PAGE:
Allergies are not limited to the summer and spring months. Many people will suffer from allergies in the winter, the symptoms of which are nasal congestion, runny noses, sneezing, and all the other uncomfortable symptoms that accompany inflammation-causing reactions to allergens. So, while it is true that seasonal allergies tend to improve for most people during winter, not everyone enjoys such a reprieve from the discomforts of allergies during the cooler months.
Winter results in people spending more time indoors; this in turn increases their exposure the allergens that are found inside the house, such as mold, dust mites and pets (who also spend more time inside during the cold season).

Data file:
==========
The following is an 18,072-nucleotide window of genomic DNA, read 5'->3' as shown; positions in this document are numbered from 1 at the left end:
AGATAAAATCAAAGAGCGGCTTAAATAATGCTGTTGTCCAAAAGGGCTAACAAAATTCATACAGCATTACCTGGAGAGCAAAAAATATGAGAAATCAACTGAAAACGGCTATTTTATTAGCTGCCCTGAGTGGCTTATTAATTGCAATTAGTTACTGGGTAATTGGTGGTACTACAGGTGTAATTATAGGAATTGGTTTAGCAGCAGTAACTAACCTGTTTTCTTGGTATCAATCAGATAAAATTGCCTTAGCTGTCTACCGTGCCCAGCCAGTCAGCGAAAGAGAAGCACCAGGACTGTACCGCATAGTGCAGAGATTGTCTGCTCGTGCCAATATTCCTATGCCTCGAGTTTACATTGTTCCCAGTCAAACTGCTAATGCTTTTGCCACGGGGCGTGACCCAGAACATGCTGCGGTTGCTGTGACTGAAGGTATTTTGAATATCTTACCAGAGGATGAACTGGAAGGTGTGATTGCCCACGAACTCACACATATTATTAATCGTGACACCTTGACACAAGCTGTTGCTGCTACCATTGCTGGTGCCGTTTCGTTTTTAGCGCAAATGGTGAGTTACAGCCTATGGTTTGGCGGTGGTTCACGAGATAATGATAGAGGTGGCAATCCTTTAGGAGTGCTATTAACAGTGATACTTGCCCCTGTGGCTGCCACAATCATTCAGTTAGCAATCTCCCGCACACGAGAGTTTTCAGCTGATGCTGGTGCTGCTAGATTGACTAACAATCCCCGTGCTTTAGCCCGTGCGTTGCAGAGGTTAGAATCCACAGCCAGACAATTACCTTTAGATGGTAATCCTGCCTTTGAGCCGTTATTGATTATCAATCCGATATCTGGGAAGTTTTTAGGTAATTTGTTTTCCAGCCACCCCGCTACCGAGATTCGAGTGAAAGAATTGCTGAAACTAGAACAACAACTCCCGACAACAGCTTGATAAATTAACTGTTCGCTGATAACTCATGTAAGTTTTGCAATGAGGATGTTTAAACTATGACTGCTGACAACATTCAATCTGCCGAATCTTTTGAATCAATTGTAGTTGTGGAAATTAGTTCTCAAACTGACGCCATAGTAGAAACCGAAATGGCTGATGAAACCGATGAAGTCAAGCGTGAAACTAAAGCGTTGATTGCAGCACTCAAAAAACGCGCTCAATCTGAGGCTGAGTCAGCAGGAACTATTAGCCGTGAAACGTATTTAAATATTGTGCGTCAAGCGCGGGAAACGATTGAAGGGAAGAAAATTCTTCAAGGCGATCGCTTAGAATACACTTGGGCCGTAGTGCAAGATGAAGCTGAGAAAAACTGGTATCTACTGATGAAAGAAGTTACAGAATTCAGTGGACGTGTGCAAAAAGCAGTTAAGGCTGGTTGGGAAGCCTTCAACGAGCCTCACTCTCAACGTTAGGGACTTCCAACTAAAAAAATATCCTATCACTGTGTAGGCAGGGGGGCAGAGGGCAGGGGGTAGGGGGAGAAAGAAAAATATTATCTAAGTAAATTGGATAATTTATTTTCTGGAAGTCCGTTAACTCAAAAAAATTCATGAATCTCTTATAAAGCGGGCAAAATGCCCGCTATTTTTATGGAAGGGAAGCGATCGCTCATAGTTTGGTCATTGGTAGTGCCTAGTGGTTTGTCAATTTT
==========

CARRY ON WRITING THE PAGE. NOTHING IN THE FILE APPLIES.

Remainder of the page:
In addition, many mistake the increased incidences of runny noses and coughing during the winter months for the flu. Flu symptoms mirror allergy symptoms, which are actually caused by the inflammatory effects of histamine that is produced by the body when exposed to foreign substances that it doesn't recognize, such as germs or allergens. However, flu symptoms should disappear within a short time; when these symptoms fail to resolve, winter allergies should be considered.